IV. Project Management, Monitoring and Assessment (includes financial costs)
|* Includes disbursements from loan and counterpart funds for $80.54 million (executed), while the rest are agreements that are already signed and underway (committed). This table is expected to be updated on a quarterly basis. |
Progress in Hospital Reconstruction
Although one can not dismiss the backwardness in relation to the original timetable for implementation, since the first half of 2005 the project has achieved a major breakthrough in tenders and the start of construction of the works in the hospital network. To date, there have been more than 90 activities and technical analysis-flat-architectural designs needed to begin the bidding process and start the rebuilding of hospitals. As reflected elCuadro not. 1, four hospitals are in full execution of construction contracts (San Vicente, Zacatecoluca, Usulután, and San Miguel), and hospitals de San Rafael and Cojutepeque have been completed, inaugurated and put into operation.
San Rafael Hospital. World Bank mission overseeing construction sites.
As for the Maternity Hospital, the results of the study on "Review and update the study of structural repairs, lifelines and terms of reference for the National Maternity Hospital" were presented during the month of June 2008. According to the recommendations emanating from this study were defined and started the bidding process and are now on sale documents for national or international companies interested in participating in that process.
Progress in Health Care and Nutrition Service Coverage
In relation to extending the coverage of health services, project goals are met more quickly than initially planned. Currently serves 1,200,000 people in 136 municipalities in the country surpassing the target set initially for the project.
Coverage Extension as of June 2008
Progress on the institutional strengthening of the MSPAS
Under this component has been invested in critical issues related to: (i) The management of human resources and training plan of the MSPAS, (ii) The development of a national plan of hospital waste and environmental sanitation, (iii) The development of a communications strategy and promoting health, (iv) Improving the information systems of health MSPAS and (v) The emphasis on public health priorities related to dengue and HIV / AIDS and other significant damage. Today, in order to update and standardize criteria in the rules of institutional MSPAS, has already made the training of medical staff, nurses and ministry officials. Finally, it has developed the proposal for the creation of the Directorate of Extension of coverage to ensure continuity and sustainability of the expansion of health and nutrition services in the long term.
Advances in the monitoring and evaluation component
This component has financed the technical and administrative staff of the Project Coordination Unit (RHESSA) as well as their equipment and office expenses. Additionally, under this component has created a unique system of financial administration for all components of the project, and a monthly statistical report of activities for the integration of information from NGOs and health units with different instruments. At the same time, is the impact assessment program linked to the Solidarity Network. This component has started in 2007, an analysis of the impact of the two modalities used in the Component II for the extension of health services: the institutional strengthening of the MSPAS and the hiring of non-governmental organizations, survey completed to date.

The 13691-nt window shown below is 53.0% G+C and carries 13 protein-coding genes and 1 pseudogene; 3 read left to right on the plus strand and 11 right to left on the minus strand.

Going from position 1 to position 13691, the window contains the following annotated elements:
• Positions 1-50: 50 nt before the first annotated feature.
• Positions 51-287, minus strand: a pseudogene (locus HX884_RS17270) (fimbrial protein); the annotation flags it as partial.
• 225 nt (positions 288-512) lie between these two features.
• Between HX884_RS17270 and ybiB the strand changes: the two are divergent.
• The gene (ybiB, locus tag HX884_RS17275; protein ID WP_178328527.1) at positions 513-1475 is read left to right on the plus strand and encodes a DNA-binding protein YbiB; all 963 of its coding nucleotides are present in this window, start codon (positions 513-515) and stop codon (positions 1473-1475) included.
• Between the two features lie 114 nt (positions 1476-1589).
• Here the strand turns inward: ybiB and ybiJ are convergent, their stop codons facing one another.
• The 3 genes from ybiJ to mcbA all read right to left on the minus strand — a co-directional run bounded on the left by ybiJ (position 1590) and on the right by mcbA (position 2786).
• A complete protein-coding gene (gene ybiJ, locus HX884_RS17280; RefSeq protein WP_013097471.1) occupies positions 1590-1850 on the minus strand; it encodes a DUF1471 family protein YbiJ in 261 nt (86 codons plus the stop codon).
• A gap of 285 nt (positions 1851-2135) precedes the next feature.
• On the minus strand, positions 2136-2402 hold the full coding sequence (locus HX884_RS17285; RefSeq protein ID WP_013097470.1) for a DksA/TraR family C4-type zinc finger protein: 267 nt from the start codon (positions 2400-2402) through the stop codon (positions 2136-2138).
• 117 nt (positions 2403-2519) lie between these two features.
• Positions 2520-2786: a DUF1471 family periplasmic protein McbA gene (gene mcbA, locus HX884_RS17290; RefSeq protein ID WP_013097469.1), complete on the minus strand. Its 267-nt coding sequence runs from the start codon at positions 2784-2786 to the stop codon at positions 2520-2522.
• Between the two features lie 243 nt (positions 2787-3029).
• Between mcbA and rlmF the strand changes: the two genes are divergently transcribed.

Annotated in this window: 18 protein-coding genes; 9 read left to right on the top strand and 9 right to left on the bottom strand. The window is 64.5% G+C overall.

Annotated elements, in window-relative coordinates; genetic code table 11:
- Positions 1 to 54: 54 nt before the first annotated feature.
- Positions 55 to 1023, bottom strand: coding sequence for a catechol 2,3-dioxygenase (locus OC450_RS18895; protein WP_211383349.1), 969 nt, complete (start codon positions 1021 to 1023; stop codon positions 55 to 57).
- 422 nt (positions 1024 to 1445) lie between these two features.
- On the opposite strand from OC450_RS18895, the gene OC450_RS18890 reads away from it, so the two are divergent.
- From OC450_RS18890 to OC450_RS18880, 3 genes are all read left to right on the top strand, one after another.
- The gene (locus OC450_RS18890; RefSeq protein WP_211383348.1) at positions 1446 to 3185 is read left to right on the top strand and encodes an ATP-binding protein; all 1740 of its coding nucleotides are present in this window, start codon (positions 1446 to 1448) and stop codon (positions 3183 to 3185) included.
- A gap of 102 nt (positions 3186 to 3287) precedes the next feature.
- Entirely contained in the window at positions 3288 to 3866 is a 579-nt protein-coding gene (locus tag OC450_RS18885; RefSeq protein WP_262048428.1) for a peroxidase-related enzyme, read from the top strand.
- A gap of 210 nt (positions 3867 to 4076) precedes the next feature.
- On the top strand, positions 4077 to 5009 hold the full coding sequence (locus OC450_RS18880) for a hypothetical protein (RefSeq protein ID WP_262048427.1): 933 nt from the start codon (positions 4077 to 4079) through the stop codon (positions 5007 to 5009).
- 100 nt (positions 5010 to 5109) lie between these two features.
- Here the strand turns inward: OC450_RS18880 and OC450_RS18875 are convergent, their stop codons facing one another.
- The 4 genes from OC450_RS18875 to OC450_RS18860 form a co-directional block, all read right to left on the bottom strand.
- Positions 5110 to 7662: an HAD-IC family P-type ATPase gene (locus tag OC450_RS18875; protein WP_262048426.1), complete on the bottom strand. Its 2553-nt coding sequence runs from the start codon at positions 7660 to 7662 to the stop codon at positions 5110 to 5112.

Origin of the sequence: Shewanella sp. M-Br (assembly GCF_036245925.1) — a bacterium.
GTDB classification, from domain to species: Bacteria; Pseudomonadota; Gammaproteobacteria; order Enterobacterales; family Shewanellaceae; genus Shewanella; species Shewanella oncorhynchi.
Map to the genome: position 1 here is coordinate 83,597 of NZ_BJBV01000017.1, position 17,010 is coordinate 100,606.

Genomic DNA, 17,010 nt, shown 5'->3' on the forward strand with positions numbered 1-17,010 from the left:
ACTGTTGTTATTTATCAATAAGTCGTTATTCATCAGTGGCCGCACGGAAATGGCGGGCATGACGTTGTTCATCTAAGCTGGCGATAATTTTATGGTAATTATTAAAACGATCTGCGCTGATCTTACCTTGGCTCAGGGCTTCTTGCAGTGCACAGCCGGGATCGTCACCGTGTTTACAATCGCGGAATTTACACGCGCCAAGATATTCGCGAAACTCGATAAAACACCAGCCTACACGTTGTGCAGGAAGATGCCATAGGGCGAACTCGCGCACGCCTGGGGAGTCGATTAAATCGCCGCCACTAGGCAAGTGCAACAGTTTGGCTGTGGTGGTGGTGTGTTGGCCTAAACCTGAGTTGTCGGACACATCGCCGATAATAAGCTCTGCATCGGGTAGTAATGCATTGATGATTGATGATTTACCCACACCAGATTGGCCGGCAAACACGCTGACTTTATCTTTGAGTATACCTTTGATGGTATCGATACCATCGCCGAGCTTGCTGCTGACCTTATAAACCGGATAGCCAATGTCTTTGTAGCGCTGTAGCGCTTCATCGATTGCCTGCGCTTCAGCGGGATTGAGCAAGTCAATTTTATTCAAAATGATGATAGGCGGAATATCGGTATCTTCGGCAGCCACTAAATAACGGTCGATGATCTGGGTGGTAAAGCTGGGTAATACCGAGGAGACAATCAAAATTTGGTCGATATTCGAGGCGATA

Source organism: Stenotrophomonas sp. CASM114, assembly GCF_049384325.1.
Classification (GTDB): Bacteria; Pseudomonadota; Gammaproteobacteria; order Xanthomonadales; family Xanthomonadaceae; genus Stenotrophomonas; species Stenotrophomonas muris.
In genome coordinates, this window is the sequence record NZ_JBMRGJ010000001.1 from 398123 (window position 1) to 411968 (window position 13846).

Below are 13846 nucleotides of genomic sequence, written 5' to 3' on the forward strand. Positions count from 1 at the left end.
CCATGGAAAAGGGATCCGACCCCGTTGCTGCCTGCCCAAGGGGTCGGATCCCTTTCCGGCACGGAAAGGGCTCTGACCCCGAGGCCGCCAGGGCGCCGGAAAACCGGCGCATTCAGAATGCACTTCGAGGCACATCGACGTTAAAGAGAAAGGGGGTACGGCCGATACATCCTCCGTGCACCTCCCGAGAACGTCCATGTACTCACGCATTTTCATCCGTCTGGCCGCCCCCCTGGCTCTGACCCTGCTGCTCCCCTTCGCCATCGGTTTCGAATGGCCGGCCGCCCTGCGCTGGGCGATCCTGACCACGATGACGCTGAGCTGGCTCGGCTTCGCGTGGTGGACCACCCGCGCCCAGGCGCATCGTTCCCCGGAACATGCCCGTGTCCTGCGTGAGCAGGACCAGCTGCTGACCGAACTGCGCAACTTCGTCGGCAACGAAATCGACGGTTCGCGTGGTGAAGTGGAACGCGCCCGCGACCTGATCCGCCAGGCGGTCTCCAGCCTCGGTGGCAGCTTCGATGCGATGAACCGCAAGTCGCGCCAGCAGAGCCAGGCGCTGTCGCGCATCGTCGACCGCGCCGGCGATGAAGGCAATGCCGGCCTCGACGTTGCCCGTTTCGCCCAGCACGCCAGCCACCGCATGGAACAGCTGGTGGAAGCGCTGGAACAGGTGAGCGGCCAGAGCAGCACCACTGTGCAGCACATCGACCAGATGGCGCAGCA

When is expected the works of the hospitals?
At the end of the year 2007 was completed and handed over the hospital in Cojutepeque and for the end of he year 2008se includes works in the San Rafael hospital (except in one building that would be delivered in the first months of 2009) and San Vicente ( presents a physical progress of 65%). In 2009 envisaged that the project's Hospital of San Miguel, Zacatecoluca, Usulután, along with the Maternity Hospital
In the original design of the project included the reconstruction of the Maternity Hospital in the city of San Salvador. Why was the doubt about its construction?
When preparing the project was deemed to build seven hospitals, including maternity. The budget estimated at that time used the reference prices of similar buildings in the years 2000 and 2001. At present, and after having conducted a competitive bidding process for the first 5 hospitals (see table no.1), the total construction costs of the same has been higher than what was originally estimated as a result of the cumulative effect of inflation in recent years.
Some months ago there was talk of a feasibility study for the Maternity Hospital. Especially it was stated that the results of that dictate the way forward for construction of the hospital.
Actually were conducted feasibility studies of the technique Maternity Hospital and the results showed that there should be a rehabilitation, that is, strengthening and improving all the vital services of the hospital so that it is functional, ie, that it can operate as well as a new hospital. Technical considerations are what have defined the way forward. It is worth mentioning that this is something different from a building, as the rehabilitation is a gradual process of reconstruction by considering the current work being played and technical equipment and human.
Why were delays in the approval of the bidding process for Parenting?
All processes that have led to this tender document had been made on the basis of many studies of pre investment. Usually a bidding process is a lengthy process, but the mother has not been extensive in relation to other hospitals.
First, a tender document is a report where it should be very clear specifications of what they want to do, so that the bidders have very clear what is not built and built, as well as the conditions under which will be governed. What has happened here is that there was no clear process as such, ie the tender initially involves items such as the pre qualification (for a review of the information before having a final shortlist of bidders, lasts approximately) and post qualification (where there are clear criteria for selection on the basis of information received).
The unit executing the project requested the World Bank the exception of the pre-qualification process for technical reasons because this is not a complex, if no intermediate complex. As a result of this request and the approval of the Bank, we will have is an international invitation in three or four capital cities of countries throughout the Latin American region, which are usually large corporations that are associated with local companies to apply and that guarantees us increased competitiveness.
Took a while to be clear on the process, but the World Bank and the Ministry of Health have reached a positive agreement which will have a more finished work.
For more details on this and other topics, please see the most recent interviews with Rafael Cortez, Project Manager by the World Bank:
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Produced by: Karla Ma. Villanueva